Among the new catalogs is just nikki, owned by the popular teen accessories retailer Claire's Stores. Launched in February, the company mails a new edition every eight weeks, filled with trendy girls' clothes as well as some jewelry and shoes. The catalog is also available at 1,600 Claire's stores.

"This is a market that is fickle. Teens are interested in new things all the time. If you stay still, you will be boring and they will want to go shop somewhere else," said Brian Doyle, president and chief operating officer of just nikki.

Also recently joining the catalog business is Wet Seal, the teen retailing giant that's found in malls nationwide, and Lands' End, the cataloger best known for its khakis and cotton turtlenecks.

While fashion is the basis of most teen catalogs, many also resemble magazines, filled with articles about school, friends, relationships and socializing. Some even charge subscription fees.

For $10 a year, teens can order Abercrombie & Fitch's A&F Quarterly, part catalog, part magazine which combines pages of sweaters and khakis with articles about college life and partying.

Abercrombie came under fire last month for including recipes to make mixed drinks in its most recent catalog. Under pressure from critics, it removed the pages from the remaining catalogs and will include articles in future issues on being responsible with alcohol.

Nordstrom also includes pages of editorial content in its teen catalog, BP Style, which is periodically inserted into the popular YM teen magazine.

"Marketers are realizing that people are making their brand decisions at a much younger age, and catalogs are an easy way to reach these kids," said Jane Rinzler, president of the market research firm Youth Intelligence.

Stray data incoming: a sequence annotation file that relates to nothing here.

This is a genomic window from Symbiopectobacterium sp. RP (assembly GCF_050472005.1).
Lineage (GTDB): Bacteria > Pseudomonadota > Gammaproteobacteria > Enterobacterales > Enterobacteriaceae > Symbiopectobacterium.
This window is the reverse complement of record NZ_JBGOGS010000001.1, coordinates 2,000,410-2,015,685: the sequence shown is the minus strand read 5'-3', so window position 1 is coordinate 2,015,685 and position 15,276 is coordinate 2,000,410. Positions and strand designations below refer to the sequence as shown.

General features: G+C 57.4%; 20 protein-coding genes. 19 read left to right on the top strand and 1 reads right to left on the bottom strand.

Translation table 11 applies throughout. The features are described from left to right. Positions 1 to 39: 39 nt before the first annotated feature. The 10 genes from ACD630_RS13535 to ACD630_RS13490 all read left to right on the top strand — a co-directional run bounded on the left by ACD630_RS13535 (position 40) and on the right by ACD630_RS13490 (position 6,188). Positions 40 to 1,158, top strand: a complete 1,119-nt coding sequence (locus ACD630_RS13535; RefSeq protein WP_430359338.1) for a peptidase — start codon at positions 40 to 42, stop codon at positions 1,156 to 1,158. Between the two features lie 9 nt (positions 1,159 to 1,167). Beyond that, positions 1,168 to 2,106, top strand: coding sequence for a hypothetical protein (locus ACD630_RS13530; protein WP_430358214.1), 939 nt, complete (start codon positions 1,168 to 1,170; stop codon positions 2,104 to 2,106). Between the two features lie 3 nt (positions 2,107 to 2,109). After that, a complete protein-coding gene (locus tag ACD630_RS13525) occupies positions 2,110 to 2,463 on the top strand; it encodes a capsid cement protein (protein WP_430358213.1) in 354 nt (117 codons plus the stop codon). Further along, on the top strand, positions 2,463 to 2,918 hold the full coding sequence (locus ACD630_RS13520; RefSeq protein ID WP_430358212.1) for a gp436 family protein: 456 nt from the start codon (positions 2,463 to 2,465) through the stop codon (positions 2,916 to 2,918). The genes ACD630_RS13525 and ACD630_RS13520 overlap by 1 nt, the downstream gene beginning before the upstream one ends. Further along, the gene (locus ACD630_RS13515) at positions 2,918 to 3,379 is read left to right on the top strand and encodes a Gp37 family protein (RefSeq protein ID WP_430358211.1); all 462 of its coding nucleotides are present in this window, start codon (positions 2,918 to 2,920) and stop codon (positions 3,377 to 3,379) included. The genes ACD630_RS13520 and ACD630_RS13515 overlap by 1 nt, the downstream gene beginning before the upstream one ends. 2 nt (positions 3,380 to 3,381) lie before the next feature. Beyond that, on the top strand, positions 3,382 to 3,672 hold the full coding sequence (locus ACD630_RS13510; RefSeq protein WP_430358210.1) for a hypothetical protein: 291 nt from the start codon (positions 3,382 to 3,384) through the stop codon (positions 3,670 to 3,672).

But many catalogers also realize that success takes more than just sending out a booklet of good-looking clothes. The same energy that goes into picking the fashions also is put into developing mailing lists with the right demographics for their merchandise.

The Internet also is an outlet for teen catalogers, who know a presence online can get them noticed by technologically savvy teens.

Retail analyst Mr. Palczynski of Ladenburg Thalmann expects at least 25 percent of all teen catalog sales to be over the Internet in the next five years.

"This is a game of technology, research and analysis, and then comes the clothes," said Steven Lubinski, CEO of new teen catalog Airshop. "The key is the database, building a list of who will even be interested in looking at your product."

While still new to most, these catalogs are getting rave reviews from teens and their parents. The teens favor the cool fashions, and their parents are pleased to avoid trips to the mall.

Mother of three Ellen Shajnfeld is thankful that most of her family's shopping can be done from home.

"For so long, there was an empty space between kids and adults clothing," said the Rego Park, N.Y., resident who loves the new teen line from Lands' End. "I hate going from store to store looking for clothes for them, but there wasn't many other places to find what you needed. Finally, that's changing."

As for Susan Rosenbaum, she's getting ready to go back to school. Among the items on her shopping list: a simple jumper dress from the delia's catalog.

"I still will go to the mall," she said, but admits that she likes "shopping from catalogs better. It's easier and they always have my size."